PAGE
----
Analysis: HP Unveils NeoView
What makes HP think it can succeed where so many other vendors haven’t? A unique mix of software, services, and fault-tolerant servers, for starters.
- By Stephen Swoyer
- May 9, 2007
Get ready to cue up the Einleitung from Also Sprach Zarathustra: late last month, Hewlett-Packard Co. officially unveiled NeoView, its long-awaited data warehouse (DW) appliance—or quasi-appliance—offering.
NeoView is a quasi-appliance for the same reason that Teradata—which is currently a quasi-independent company (it’s still a division of NCR Corp.)—is also a quasi-appliance: it’s based on a combined hardware and software platform, just like an appliance, but it also bundles installation and configuration services, business continuity planning and capacity management services, and other amenities, too. That’s a market segment (and a value proposition) which Teradata seems to have pretty much all to itself.
So what makes HP think it can succeed where other vendors (including past luminaries such as Red Brick) have gone under?
HP’s thinking goes something like this: You don’t necessarily need a virtuoso like Buddy Rich to drum at your daughter’s wedding—although, certainly, you’d have Rich if you could afford him. (And if he were still alive, natch.) But, really, almost any combination drummer/bandleader would do—provided he or she can keep time. But what if you could get a slightly less prominent drummer—not a Buddy Rich, per se, but a Philly Joe Jones, or a Max Roach, or a Tony Williams (you’d better forget about Keith Moon; your insurance underwriter would never agree to it)—to play the gig at a tempting price?
That, in a nutshell, is NeoView’s value proposition: it doesn’t purport to play in the extreme high-end of the DW market segment—the virtuoso space in which HP likes to pigeonhole Teradata—but it could, officials contend.
Moreover, claims NeoView marketing manager Vickie Farrell, HP can plausibly go lower and wider and cheaper than Teradata, thanks to its expertise in developing and manufacturing a wide range of server hardware, and thanks to its enormous professional services arm—which it augmented earlier this year by acquiring BI and DW services specialist KnightsBridge Solutions.
"[Teradata’s] target market is [as an] enterprise data warehouse for very large customers. I don’t think we’re as niche, as high up into that, as Teradata is," says Farrell. "Yes, we have very similar architectures, and, yes, Teradata has done a great job proving that a shared-nothing, MPP [massively parallel processing] architecture is the best architecture for doing data warehousing. But we’re different."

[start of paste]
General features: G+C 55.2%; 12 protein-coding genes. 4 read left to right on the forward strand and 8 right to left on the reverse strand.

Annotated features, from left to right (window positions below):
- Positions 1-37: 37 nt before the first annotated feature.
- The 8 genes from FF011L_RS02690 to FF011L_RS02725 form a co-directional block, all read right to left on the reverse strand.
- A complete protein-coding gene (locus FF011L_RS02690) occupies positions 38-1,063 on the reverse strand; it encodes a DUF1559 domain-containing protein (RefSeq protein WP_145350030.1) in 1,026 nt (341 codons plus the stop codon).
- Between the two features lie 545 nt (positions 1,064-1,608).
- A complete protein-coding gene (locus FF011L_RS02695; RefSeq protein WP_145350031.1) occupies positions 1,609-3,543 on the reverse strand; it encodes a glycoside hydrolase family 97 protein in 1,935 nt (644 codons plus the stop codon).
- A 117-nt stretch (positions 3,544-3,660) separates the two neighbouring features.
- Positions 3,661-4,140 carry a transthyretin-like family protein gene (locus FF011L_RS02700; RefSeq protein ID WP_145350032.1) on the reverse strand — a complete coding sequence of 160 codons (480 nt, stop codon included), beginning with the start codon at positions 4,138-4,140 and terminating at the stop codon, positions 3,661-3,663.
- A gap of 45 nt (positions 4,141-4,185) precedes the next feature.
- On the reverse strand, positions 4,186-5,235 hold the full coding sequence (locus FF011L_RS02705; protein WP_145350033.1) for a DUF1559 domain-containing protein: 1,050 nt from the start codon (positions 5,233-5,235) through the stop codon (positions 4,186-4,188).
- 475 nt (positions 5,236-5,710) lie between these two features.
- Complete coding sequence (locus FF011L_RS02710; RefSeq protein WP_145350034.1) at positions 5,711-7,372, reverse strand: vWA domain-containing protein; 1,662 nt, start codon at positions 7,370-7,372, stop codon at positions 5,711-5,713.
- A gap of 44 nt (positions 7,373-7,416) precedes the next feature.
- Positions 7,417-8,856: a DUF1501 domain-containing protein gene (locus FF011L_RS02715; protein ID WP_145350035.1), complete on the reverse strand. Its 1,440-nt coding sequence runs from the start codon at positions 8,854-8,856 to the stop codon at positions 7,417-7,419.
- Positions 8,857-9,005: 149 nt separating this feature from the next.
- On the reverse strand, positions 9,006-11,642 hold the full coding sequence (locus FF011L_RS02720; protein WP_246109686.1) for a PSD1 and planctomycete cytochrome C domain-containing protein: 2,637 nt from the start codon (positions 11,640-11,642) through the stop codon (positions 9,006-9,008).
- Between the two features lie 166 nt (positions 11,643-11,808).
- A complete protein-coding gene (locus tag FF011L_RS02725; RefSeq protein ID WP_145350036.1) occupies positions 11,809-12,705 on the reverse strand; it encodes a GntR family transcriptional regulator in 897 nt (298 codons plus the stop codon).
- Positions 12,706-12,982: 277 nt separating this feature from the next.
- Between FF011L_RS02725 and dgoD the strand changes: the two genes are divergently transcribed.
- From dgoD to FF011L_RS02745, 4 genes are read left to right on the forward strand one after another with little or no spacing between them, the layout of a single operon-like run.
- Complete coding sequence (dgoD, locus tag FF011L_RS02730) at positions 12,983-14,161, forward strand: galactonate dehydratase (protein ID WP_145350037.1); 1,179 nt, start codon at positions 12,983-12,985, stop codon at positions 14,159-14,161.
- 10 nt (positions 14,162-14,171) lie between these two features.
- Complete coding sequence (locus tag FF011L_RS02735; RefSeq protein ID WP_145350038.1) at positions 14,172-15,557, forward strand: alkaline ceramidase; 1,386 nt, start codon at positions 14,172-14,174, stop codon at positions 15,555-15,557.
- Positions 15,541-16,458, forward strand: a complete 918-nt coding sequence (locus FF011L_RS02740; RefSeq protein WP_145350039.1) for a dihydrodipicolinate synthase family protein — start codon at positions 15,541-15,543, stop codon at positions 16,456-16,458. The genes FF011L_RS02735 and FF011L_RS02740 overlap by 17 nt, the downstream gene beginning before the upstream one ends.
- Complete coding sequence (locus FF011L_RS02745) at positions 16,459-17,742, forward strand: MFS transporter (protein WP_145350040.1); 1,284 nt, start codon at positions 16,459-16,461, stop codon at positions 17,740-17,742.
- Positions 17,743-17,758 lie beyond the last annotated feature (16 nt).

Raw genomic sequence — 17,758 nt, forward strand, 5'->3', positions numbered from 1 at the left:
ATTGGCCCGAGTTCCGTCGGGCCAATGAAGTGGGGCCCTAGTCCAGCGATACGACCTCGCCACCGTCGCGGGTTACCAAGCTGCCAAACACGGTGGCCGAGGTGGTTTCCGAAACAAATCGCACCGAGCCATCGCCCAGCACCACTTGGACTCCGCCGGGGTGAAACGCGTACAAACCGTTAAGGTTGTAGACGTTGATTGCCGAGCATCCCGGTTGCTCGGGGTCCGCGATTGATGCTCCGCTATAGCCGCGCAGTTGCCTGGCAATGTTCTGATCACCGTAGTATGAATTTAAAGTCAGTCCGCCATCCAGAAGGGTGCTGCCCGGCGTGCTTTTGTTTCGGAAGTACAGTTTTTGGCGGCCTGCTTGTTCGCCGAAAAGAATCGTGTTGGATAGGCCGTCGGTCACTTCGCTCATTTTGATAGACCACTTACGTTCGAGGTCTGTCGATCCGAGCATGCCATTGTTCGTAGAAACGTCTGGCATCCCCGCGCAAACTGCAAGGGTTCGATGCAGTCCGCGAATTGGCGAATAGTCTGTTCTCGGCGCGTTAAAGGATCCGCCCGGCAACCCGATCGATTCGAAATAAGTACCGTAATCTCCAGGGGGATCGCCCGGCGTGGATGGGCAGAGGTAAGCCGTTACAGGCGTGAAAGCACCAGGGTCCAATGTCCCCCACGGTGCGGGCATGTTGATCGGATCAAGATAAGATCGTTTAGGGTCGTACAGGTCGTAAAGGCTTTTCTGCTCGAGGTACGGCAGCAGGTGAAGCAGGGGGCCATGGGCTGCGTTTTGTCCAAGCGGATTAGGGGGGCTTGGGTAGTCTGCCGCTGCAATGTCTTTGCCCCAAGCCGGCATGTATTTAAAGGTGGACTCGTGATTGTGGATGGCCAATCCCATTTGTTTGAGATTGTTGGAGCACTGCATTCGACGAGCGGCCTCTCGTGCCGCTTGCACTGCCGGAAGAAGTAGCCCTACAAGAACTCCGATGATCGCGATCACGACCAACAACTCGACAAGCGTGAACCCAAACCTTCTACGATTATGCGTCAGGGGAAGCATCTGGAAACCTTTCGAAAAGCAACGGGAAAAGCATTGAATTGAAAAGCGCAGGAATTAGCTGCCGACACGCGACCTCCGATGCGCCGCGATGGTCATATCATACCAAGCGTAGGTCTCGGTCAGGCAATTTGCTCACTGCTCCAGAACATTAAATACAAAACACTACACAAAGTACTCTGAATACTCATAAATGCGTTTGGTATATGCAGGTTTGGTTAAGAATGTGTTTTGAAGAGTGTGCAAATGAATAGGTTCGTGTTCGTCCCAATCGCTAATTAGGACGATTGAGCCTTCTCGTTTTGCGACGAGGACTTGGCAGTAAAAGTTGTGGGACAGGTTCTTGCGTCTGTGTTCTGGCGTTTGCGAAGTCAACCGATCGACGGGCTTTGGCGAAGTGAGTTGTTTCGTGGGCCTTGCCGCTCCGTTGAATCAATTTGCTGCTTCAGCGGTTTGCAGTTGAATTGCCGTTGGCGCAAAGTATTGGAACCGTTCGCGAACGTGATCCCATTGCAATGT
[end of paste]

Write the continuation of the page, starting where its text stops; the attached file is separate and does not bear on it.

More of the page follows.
HP has a shared-nothing, MPP architecture of its own --NonStop, which it inherited from the former Compaq Computer Corp. (which in turn acquired it from the former Tandem Corp.). Tandem, along with IBM Corp., Stratus Technologies, and Unisys Corp., was a respected provider of continuously available (e.g., fault-tolerant) and highly scalable computer resources.
In this respect, says Farrell, MPP’s combination of fault-tolerance and scalability (via clustering) is tailor-made for the dicey practice of data warehouse capacity planning. "It’s really hard to do capacity planning for data warehousing. It’s not as straightforward as OLTP. That’s one of the places where IT organizations get in trouble—trying to anticipate the needs," she comments. "One of the nice things about shared-nothing is that it’s pretty predictable; if you double the load and you double the system, you will keep the performance at the same level. And MPP is obviously very, very important when you’re trying to handle many queries simultaneously."
In other respects, Farrell argues, NeoView and NonStop go Teradata one better. "We are taking other things from NonStop, like the fact that the [NonStop SQL] database and the operating system are tightly integrated—like AS/400-type integration. You don’t even see an operating system [in NonStop]; you can’t even log on at a root level. There’s no system administration involved at all," she indicates. "The other is fault tolerance. We’re taking that built-in fault tolerance from NonStop, because we think it’s going to be a crucial differentiator. We’re starting to hear more and more from customers how important fault tolerance is. It’s an evolution, of course. It’s not like one day you didn’t need it and now you do. But in some of the places where we’ve gone in and done comparison benchmarking against Teradata, the customers are pretty pleased with the Fault tolerant capabilities."
HP, like Teradata, tends to downplay the competitive threat posed by the data warehouse appliance. Farrell, for example, says that NeoView and Teradata differ from DW appliances, which she says are typically deployed as data marts—or, similarly, as a means to address highly specific pain points.